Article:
During the holiday season many of us spend time with family or friends. Inevitably at some gathering the conversation may shift to religion, politics or some old grievance. Maybe things get a bit heated, the conversation get’s a bit loud and next thing you know voices are raised and old “bad” feelings come to the surface.
Conflict resolution techniques differ from culture to culture. For example, the Dutch are generally very direct as are the Germans whereas the Swedish and Swiss tend to be the most conflict avoident. In the USA, conflict resolution experts tend to be affiliative and conflict avoidant until we until they lose patience and then conflict management becomes aggressive and disrespectful where the person is often seen as the problem.
Effective conflict management is respectful, direct, and whenever possible, not personal. Any problem that is to have a solution must initially be explored as distinct from the person. More often than not conflicts are cultural. People have ways of being learned in the family, at school, in an organization, or in a culture. In the end, culture is a significant factor in understanding how to deal with conflict.
In order to have effective conflict resolution there are a number of factors that must be present :
• All involved must see the value of everyone benefiting. In a zero sum game the only resolution available is someone winning and someone losing.
• Reciprocal altruism must be the end game for all the players. If there is no ingrained sense of “community” no matter how small it may be, then there will be no benefit to be gained from cooperation, even a cooperation that is step by step (tit-for-tat)
• When there is an ingrained sense of “community” the importance collaboration, of working with others, and giving other support when needed become obvious to all.
Game based thinking (treating the situation like a game with players, rules of engagement, a playing field and strategies etc.) is extremely important in interactive environments where there is some sense of community. This is because it gives all the players involved, no matter how adversarial they may be at the time the sense that they have some control of the environment (a game space) in which they are all interacting. In complex and extreme situations where an individual or group has lost control of an environment the initial reaction is extreme fear. If a person is able to transcend this and bring clarity of thought to the forefront than the survival mechanism will soon become dominant. At this time the thinking process shifts to ones adversary or to the game space. Thoughts will then focus on what the individual who is presenting a threat wants or needs. I often use Abraham Maslow’s concept of the hierarchy of needs to explore what this might be. If one’s adversary is unreasonable one’s thoughts may shift on how to change game space to reduce that threat. If one’s adversary is rational and reasonable one can shift thinking from competition to collaboration. This allows thoughts of curiosity, compassion and acceptance. Now by motivating a person who was adversarial or authoritative to communicate their concerns and by listening to them and asking questions the person in the subservient position may be able to create a connection and rapport (an emotional bond).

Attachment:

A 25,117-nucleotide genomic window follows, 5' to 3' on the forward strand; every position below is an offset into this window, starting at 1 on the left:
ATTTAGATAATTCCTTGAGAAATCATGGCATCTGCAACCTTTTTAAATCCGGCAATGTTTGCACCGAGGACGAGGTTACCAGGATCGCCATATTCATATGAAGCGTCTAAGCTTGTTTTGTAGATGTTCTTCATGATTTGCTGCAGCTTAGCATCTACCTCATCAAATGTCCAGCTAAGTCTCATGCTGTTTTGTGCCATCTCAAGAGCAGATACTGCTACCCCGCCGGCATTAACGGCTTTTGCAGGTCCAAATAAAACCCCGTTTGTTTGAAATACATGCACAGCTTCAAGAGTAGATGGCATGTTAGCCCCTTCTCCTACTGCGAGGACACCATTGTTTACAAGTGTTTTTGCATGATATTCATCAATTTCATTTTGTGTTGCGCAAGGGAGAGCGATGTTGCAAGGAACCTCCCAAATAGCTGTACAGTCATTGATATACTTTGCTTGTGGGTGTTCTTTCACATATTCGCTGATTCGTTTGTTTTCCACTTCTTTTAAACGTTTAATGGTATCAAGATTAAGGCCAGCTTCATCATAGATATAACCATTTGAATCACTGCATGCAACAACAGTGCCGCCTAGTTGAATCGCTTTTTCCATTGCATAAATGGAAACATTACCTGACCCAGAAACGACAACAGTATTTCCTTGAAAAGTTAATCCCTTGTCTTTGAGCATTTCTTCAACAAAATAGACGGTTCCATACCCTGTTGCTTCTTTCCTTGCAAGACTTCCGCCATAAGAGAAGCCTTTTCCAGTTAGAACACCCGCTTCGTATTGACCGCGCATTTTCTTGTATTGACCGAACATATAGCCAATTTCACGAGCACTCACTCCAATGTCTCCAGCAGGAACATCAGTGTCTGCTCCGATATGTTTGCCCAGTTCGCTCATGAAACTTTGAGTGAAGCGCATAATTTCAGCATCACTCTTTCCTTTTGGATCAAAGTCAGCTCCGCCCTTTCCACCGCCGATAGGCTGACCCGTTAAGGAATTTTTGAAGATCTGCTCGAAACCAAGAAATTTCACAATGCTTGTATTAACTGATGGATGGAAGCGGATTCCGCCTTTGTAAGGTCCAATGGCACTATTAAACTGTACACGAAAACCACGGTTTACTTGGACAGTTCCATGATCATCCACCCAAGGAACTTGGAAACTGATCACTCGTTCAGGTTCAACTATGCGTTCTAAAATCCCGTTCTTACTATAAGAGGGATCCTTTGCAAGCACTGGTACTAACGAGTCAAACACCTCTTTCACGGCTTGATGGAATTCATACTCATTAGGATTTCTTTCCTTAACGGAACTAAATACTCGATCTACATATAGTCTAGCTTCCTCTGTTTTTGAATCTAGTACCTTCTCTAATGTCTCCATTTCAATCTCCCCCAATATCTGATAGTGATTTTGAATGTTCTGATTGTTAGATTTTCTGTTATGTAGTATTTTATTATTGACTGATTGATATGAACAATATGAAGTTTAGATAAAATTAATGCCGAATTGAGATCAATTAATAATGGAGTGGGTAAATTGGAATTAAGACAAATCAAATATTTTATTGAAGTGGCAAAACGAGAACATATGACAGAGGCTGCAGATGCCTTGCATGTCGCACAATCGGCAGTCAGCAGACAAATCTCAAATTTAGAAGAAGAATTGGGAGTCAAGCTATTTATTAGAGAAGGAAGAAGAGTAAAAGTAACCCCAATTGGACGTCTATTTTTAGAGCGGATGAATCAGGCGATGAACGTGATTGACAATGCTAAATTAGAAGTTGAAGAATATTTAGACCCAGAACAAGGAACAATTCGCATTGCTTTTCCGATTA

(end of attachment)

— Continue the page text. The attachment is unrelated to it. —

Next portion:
The key is to focus on the adversary or authoritative individuals and not on oneself. If ever held hostage and you cannot escape. If one seems to have no power or influence in a situation it is best to ask questions, adapt and show compassion – understanding for the motivation of the authoritative, finding a way to engage in a dialogue and avoid focusing on yourself. It is important to go with the flow rather than being resistant or rebellious.
On the deepest and most profound level you are using your “Inner wisdom” often called the “mind’s eye” to focus on the positive and transform negative transactions into positive transactions with an emphasis on hope.
P.S. If you enjoy movie comedies about the holiday’s, families fighting, dysfunctional behavior and salty language I highly recommend “The Ref”. Lilia and I are going to watch it again. It’s about a “cat burglar” played by Dennis Leary who is, confronted by a dog and a quarreling couple and ends up being their family therapist…of sorts You can watch it after you see Ground Hog Day again! Here’s the film trailer for “The Ref” .
Click below to observe a nine minute video interview Lewis did with the Award winning journalist Phyllis Haynes on why people suffer:
Lewis Harrison is the author of sixteen books including
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I have been contacted by many people who have studied with me over the last four decades. Many have an interest in my current ideas on personal development and human potential. These notes are being organized into a series of books titled the”Teachings of Lewis Harrison” of which Volume One is “Spiritual, Not Religious: Sacred Tools for Modern Times.
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